U.S. Highway 89 Bryce Canyon to Grand Canyon
Road damage south of Page, Arizona will impact travel between Bryce Canyon and Grand Canyon National Parks. Click for a travel advisory and link to a map with suggested alternate routes: More »
Sunset Campground Construction
From April-July 2014, three new restroom facilities will be constructed in Sunset Campground. Visitors may experience construction noise and dust, as well as some campsite and restroom closures. 'Sunset Campground' webpage has additional information. More »
Bryce Point to Peekaboo Connector Trail Closure
Due to a large rockslide, the connecting trail from Bryce Point to Peekaboo Loop is closed. Trail will be reopened once repairs are made. The Peekaboo Loop is open, but must be accessed from Sunset or Sunrise Point.
Wall Street Section of Navajo Loop Closed
Due to dangerous conditions (falling rock and treacherous, icy switchbacks), the Wall Street section of the Navajo Loop Trail is CLOSED. It will reopen in Spring once freezing temperatures have subsided.
Backcountry Campsite Closures
Due to bear activity at select campsites in Bryce Canyon's backcountry, two backcountry campsites have been closed until further notice: Sheep Creek and Iron Spring.
Visit Bryce in the winter
Contact: Colleen Bathe, 435.834.4400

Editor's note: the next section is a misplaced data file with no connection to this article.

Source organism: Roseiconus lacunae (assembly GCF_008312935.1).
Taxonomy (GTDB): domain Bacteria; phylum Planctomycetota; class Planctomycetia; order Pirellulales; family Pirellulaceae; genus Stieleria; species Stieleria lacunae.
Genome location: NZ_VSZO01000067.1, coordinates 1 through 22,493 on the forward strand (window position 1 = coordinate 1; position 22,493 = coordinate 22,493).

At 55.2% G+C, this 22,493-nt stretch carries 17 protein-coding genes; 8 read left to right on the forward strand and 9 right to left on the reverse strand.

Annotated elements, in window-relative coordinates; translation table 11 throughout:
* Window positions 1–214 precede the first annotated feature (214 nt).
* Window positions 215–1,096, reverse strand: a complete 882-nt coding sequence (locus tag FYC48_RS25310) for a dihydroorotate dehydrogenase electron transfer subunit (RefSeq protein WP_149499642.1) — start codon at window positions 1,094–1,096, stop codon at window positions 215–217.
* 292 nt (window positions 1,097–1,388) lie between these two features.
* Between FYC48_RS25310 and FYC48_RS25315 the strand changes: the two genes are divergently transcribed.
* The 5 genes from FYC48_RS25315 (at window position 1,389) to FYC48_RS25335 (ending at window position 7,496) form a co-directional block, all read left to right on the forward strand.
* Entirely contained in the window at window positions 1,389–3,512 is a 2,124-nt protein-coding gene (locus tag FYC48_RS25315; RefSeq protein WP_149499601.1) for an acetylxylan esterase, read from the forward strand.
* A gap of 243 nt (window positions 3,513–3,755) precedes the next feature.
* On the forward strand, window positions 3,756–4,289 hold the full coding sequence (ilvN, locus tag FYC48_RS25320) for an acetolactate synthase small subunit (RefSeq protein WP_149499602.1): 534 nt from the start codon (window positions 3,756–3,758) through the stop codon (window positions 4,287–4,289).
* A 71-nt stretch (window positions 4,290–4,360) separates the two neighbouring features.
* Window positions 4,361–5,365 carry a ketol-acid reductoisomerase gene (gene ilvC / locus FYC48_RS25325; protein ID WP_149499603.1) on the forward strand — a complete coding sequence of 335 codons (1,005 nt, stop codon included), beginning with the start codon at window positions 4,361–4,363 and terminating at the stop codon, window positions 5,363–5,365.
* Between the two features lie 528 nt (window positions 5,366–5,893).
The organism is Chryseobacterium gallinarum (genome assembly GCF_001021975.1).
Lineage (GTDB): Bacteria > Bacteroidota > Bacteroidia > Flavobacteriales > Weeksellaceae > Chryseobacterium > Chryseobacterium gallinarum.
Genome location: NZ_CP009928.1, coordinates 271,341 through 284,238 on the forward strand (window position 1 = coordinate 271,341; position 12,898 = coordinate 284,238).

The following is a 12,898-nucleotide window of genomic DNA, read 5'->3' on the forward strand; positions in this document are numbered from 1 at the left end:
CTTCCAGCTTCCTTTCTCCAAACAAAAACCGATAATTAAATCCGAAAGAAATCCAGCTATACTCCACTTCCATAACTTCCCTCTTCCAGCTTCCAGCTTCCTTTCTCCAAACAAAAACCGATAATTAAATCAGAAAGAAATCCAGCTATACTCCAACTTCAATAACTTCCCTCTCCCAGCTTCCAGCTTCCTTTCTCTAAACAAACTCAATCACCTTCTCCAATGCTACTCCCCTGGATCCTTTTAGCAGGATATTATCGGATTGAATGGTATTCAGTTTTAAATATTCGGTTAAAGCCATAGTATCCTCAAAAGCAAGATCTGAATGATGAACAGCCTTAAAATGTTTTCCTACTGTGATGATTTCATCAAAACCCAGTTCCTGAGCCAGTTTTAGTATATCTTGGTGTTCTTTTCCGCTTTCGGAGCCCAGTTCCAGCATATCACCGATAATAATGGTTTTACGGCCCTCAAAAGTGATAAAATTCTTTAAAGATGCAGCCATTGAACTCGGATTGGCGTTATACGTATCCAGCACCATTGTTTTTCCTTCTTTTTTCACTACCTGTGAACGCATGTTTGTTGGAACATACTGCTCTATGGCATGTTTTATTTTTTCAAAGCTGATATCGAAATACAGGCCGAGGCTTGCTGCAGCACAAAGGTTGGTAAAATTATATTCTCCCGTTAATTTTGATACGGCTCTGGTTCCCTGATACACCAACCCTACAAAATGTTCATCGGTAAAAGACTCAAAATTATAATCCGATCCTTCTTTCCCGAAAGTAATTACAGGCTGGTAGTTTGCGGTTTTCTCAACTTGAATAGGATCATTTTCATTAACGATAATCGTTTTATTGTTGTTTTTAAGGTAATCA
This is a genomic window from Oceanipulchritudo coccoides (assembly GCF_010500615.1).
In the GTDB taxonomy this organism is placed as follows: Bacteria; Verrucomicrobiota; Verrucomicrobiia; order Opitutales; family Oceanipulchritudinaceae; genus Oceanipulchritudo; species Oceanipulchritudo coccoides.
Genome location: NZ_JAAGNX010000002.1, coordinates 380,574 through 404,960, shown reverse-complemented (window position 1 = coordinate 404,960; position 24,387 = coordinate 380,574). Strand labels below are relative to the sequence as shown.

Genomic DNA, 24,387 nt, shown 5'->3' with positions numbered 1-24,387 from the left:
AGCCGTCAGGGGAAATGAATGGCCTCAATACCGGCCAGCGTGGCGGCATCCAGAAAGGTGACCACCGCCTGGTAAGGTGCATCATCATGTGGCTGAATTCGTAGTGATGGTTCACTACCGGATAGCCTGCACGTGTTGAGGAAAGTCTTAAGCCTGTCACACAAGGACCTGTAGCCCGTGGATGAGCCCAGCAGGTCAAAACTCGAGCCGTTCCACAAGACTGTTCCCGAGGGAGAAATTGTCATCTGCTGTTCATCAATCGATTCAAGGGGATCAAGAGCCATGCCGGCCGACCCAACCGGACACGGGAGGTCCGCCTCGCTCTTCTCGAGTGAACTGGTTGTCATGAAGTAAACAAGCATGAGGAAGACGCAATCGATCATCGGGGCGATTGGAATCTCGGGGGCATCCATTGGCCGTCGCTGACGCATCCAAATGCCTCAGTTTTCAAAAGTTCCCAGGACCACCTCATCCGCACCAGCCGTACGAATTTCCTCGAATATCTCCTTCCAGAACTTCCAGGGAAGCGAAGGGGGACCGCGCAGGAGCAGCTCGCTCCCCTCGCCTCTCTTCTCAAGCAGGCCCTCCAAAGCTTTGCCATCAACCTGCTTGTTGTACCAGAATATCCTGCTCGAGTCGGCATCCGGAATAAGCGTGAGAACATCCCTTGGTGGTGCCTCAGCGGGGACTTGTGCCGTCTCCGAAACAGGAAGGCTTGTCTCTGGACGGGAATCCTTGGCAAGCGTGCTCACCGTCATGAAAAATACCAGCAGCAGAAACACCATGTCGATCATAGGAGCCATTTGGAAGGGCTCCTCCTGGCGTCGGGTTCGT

Bryce Canyon National Park: a Great Place to Visit in the winter
Visitors and staff describe the snowcapped Hoodoos at Bryce Canyon National Park as more awe-inspiring than in the summer. Many people assume that with the 8000’ elevation at Bryce Canyon the park is closed for the winter; but the park remains open year round.
Park employees actively work to keep the 18 mile road open. Occasionally, during or just after a snowstorm the road may be closed just beyond the turn off to Bryce Point and Inspiration Point. The main amphitheater viewpoints remain accessible as much as possible. The Fairyland Point Road and the Paria Point road are closed for the winter for cross country skiing and snowshoeing.
Rangers provide interpretive snowshoe hikes for park visitors. These are dependent on staffing and snow levels, check at the Visitor Center for program schedules. In the winter, it is not unusual to discover rabbit or fox tracks in the snow. Snowshoeing or skiing at Bryce can be a peaceful experience and great exercise.
The Bryce Canyon Visitor Center is open from 8:00 to 4:30 daily throughout the winter. The orientation film is shown upon request. The Bryce Canyon Natural History Association bookstore sells a variety of maps, calendars, fun games and other items of local interest that would make excellent holiday gifts.
Other holiday gift ideas include the National Park Pass or the Bryce Canyon National Park Annual Pass. They are valid for a year from the purchase date. The $50.00 National Park Pass will be available for purchase through December 31. January 1, a new interagency pass will be available for $80.00. The Bryce Canyon National Park Annual Pass is $30.00. These passes are a great bargain for anyone wanting to visit the National Parks in the next year and are available at the park’s entrance station.
Did You Know?
Bryce Canyon National Park has three wildlife species listed under the Endangered Species Act: Utah Prairie Dog, California condor, and the Southwestern Willow Flycatcher. It is illegal to take, capture, kill, pursue, hunt, or harm these species or their habitat. More...